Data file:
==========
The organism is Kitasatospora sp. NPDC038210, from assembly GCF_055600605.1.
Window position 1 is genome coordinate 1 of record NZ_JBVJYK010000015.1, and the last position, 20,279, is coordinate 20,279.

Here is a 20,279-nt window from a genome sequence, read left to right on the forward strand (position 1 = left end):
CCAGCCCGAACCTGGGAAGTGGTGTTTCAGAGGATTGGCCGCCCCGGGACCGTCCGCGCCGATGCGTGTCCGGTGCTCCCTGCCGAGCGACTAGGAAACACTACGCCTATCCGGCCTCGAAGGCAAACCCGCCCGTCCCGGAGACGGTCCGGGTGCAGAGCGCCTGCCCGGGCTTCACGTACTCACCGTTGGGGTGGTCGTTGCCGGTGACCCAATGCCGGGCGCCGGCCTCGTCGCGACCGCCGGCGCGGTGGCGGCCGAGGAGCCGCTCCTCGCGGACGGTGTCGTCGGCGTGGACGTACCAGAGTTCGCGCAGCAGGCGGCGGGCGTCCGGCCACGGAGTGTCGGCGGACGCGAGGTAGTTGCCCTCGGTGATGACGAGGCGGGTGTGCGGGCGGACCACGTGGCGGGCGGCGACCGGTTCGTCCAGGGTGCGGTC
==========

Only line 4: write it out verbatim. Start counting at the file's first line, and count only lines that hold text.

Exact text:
CCAGCCCGAACCTGGGAAGTGGTGTTTCAGAGGATTGGCCGCCCCGGGACCGTCCGCGCCGATGCGTGTCCGGTGCTCCCTGCCGAGCGACTAGGAAACACTACGCCTATCCGGCCTCGAAGGCAAACCCGCCCGTCCCGGAGACGGTCCGGGTGCAGAGCGCCTGCCCGGGCTTCACGTACTCACCGTTGGGGTGGTCGTTGCCGGTGACCCAATGCCGGGCGCCGGCCTCGTCGCGACCGCCGGCGCGGTGGCGGCCGAGGAGCCGCTCCTCGCGGACGGTGTCGTCGGCGTGGACGTACCAGAGTTCGCGCAGCAGGCGGCGGGCGTCCGGCCACGGAGTGTCGGCGGACGCGAGGTAGTTGCCCTCGGTGATGACGAGGCGGGTGTGCGGGCGGACCACGTGGCGGGCGGCGACCGGTTCGTCCAGGGTGCGGTC